Welcome to the How to Have a Successful Blog series in which we share blogging tips for beginners from content marketing experts! This is part 3 of the series.
When it comes to business blogging, you have to find topics that will resonate with your audience in order to create compelling content. Whether you’re a marketer or a publisher, you need to keep in mind your target audience to understand their pain points, motivations, and what gets them excited and engaged.
You might have a general idea of what makes a good blog, but coming up with ideas for blog posts is more difficult than meets the eye. You might have a couple of ideas, but writing blog posts consistently require you to have more than a few topics to write about.
In a landscape where it’s tougher than ever to gain the attention of your audience, how can you come up with ideas for blog posts? We asked the best content marketing managers we know to share their secrets.
1. Lean on your customer-facing coworkers for ideas
As the person running the blog, you might spend most of your day writing and delegating work. How often are you talking to customers? Probably not very often.
Guess what? Your customers are the best place to go for ideas. Jana Barrett, Senior Content Marketing Manager at GetFeedback, a software platform for surveys, constantly leans on her customer-facing colleagues for ideas. “Sales, support, and customer success teams interact with customers every day, so they have amazing insights into the challenges customers are facing,” she said. “Staying in sync with them is the #1 way for me to produce useful content that our customers and prospects actually want to read.”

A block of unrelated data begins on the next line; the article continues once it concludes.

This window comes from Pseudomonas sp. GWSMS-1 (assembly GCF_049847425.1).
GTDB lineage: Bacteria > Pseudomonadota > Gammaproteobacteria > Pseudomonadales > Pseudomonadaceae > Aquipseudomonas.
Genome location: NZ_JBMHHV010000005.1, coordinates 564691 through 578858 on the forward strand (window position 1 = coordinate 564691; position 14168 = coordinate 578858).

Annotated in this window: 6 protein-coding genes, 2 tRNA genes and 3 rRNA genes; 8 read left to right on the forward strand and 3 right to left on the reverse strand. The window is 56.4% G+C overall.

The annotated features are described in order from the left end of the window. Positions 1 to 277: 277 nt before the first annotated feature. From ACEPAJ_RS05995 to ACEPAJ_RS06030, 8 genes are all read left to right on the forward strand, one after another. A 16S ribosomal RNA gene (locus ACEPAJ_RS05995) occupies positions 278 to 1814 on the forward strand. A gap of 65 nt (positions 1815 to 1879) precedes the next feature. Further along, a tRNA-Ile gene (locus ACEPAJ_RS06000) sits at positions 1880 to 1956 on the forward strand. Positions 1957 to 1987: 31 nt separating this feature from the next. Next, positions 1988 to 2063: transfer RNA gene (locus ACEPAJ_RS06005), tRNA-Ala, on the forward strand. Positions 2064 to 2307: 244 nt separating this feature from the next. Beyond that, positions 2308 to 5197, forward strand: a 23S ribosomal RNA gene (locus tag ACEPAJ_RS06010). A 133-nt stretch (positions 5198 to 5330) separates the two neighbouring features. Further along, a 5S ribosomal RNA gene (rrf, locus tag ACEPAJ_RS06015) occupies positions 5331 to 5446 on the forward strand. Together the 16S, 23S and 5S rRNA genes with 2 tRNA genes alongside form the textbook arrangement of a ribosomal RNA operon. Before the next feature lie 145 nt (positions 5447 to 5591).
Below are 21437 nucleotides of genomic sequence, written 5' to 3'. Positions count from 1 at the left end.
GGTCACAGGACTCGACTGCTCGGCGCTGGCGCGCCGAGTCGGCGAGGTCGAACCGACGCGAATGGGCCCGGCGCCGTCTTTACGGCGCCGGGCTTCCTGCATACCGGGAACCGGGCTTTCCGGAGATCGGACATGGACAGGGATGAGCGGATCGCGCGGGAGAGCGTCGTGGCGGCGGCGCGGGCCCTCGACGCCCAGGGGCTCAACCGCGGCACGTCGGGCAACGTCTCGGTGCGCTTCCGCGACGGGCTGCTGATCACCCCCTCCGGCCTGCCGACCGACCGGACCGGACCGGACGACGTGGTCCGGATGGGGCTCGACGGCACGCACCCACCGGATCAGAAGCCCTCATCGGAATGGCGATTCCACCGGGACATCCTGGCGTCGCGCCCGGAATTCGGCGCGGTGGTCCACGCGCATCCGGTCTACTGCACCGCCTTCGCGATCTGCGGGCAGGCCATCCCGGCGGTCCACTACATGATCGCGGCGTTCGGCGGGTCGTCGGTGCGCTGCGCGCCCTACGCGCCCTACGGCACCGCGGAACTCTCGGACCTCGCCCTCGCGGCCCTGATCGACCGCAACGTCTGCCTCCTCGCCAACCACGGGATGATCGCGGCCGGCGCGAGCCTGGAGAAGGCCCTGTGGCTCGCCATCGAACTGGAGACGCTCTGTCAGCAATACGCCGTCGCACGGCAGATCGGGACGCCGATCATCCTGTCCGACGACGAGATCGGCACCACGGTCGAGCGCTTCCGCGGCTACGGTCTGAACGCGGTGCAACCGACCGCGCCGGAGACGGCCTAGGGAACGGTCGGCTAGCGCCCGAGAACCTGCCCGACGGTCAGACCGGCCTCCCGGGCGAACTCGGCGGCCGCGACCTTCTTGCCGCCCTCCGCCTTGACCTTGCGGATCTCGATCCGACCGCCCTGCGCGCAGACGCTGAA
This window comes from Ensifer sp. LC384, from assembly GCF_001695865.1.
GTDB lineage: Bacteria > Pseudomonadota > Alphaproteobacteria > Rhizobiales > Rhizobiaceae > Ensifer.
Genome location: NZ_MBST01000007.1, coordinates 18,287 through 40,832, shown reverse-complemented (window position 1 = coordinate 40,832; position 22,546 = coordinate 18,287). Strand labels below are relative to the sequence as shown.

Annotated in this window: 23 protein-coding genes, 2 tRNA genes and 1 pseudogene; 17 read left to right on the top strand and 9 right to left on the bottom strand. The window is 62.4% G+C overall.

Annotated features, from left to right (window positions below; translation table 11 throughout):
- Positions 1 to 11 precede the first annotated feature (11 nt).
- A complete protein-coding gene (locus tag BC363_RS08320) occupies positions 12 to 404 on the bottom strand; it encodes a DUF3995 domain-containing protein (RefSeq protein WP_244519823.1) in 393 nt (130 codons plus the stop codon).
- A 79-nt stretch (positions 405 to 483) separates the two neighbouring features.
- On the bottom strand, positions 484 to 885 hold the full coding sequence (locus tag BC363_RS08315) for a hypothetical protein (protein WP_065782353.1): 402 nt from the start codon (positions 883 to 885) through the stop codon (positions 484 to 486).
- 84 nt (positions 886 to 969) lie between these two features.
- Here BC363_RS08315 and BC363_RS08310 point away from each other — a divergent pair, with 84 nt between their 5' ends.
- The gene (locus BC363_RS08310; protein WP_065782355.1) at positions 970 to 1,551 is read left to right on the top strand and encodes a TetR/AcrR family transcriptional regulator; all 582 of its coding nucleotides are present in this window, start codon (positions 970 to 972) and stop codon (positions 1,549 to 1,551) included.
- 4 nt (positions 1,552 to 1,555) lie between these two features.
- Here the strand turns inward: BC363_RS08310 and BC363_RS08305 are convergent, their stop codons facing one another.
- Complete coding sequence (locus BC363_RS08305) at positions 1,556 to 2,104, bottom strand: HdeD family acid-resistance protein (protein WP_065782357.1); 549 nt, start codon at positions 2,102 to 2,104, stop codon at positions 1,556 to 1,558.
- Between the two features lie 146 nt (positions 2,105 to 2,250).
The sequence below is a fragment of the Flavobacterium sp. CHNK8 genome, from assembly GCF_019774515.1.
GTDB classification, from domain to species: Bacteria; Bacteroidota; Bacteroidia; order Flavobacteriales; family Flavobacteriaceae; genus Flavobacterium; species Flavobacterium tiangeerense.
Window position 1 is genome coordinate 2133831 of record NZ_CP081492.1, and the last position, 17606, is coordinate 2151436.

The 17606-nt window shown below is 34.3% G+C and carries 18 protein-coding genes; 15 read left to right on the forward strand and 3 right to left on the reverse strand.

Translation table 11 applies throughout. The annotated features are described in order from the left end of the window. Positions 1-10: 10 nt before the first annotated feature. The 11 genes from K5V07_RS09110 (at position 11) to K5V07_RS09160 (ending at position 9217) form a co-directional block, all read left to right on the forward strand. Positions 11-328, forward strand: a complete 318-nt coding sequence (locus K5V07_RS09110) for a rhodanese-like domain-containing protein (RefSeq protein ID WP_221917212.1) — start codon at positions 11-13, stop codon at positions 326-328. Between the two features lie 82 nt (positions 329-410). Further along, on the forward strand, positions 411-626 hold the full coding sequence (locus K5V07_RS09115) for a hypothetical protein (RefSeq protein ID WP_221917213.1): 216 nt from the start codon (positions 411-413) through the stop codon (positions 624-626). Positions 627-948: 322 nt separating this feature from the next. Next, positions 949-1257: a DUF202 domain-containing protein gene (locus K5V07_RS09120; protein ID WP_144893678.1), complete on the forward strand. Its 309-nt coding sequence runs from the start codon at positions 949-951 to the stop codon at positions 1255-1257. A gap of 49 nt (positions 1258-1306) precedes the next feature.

On a daily basis, Jana jots down ideas for blog topics based on the questions and comments that her customer-facing colleagues bring to meetings. Jana also set up a Slack channel called “Content Ideas” and regularly encourages these colleagues to contribute.
2. Stay connected to the news cycle, read a lot, and collect ideas
There’s a lot of great content out there– content that’s generated by customers, random people on the internet, and brands. As a content manager, you have to stay connected to the news cycle and read what’s out there. As you encounter compelling content, collect what you find.
Take it from Mia Quagliarello, Head of Curation and Community at Flipboard, a social platform that aggregates and organizes the world’s stories into social magazines. “The Flipboard Editorial team reads a lot,” she said. “And that informs almost everything we do, as does our mission: to highlight great journalism through unique packages of stories. When it comes to thinking up ideas for blog posts, my philosophy is ‘always be collecting.'”
No matter what Mia is writing about, her process remains the same. She’s always collecting interesting topics, finding unique hooks for a certain audience, researching, and writing, packaging content in the most attractive and consumable way, and then sharing it with the world.
3. Rally around pre-selected topics
Even though we all like to think we’ll have a light bulb moment where we’ll dawn on the perfect idea, the best content managers recognize that structure and process are an important piece of the puzzle.